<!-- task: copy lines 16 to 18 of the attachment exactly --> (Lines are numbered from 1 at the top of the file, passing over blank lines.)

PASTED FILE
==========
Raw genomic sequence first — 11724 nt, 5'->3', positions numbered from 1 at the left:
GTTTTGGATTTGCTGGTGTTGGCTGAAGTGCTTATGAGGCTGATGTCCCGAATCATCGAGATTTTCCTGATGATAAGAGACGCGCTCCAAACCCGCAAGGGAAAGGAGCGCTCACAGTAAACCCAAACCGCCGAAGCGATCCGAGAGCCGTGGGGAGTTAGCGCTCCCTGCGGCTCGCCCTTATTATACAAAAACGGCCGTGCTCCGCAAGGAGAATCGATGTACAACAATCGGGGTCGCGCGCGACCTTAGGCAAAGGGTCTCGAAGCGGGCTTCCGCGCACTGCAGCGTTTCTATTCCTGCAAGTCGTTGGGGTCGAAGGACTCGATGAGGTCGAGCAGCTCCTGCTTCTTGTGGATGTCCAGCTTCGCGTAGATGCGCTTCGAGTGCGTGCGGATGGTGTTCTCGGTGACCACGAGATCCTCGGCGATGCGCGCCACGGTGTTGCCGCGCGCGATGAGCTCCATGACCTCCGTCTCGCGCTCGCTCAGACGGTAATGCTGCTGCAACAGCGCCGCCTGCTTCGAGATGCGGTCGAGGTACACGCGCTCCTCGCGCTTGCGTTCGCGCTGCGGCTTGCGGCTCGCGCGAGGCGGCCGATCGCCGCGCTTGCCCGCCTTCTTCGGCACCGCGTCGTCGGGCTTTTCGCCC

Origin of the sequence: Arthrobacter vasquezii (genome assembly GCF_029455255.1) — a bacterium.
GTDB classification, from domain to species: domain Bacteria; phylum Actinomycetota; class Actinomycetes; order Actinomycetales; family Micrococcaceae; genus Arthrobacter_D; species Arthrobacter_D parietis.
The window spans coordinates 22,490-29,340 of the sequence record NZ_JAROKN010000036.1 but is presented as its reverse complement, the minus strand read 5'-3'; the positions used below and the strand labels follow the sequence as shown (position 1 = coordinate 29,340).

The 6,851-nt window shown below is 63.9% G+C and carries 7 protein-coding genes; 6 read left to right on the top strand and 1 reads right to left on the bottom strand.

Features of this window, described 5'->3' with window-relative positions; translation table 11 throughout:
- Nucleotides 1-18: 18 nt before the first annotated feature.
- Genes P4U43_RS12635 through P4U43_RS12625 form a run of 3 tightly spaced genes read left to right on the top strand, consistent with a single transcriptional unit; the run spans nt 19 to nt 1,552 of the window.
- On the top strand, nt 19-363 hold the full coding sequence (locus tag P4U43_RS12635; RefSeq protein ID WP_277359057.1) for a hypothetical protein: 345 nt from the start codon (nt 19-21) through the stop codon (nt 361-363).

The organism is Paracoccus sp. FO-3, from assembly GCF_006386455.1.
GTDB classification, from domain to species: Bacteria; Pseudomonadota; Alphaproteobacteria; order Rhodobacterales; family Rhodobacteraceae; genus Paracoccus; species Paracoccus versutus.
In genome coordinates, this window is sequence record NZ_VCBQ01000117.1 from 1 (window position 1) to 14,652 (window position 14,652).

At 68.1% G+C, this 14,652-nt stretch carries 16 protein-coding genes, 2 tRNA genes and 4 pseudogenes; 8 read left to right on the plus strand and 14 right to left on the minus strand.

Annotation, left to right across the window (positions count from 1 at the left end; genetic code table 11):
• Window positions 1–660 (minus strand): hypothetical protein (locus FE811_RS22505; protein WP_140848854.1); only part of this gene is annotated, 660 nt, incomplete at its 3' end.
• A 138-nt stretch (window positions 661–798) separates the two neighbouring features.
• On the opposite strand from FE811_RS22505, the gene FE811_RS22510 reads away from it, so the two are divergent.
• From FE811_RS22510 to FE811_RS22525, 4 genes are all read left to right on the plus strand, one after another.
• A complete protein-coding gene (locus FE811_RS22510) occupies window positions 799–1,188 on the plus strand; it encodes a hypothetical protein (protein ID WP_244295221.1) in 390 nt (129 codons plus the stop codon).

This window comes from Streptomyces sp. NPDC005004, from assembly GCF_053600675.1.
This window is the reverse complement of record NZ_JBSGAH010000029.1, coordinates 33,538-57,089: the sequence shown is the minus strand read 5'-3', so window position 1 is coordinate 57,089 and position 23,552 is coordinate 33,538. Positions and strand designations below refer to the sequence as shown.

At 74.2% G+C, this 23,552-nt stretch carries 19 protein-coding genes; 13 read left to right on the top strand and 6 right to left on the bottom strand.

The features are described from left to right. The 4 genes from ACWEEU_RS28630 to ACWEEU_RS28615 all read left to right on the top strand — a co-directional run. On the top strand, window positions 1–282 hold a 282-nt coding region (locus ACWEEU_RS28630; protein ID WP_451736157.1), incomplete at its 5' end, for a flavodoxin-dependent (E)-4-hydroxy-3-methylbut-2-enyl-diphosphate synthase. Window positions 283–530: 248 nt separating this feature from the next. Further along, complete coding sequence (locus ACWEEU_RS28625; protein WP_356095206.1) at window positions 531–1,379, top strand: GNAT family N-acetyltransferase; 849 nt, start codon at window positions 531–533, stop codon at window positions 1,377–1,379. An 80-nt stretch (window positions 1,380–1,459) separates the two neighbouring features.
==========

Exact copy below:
• Window positions 1–660 (minus strand): hypothetical protein (locus FE811_RS22505; protein WP_140848854.1); only part of this gene is annotated, 660 nt, incomplete at its 3' end.
• A 138-nt stretch (window positions 661–798) separates the two neighbouring features.
• On the opposite strand from FE811_RS22505, the gene FE811_RS22510 reads away from it, so the two are divergent.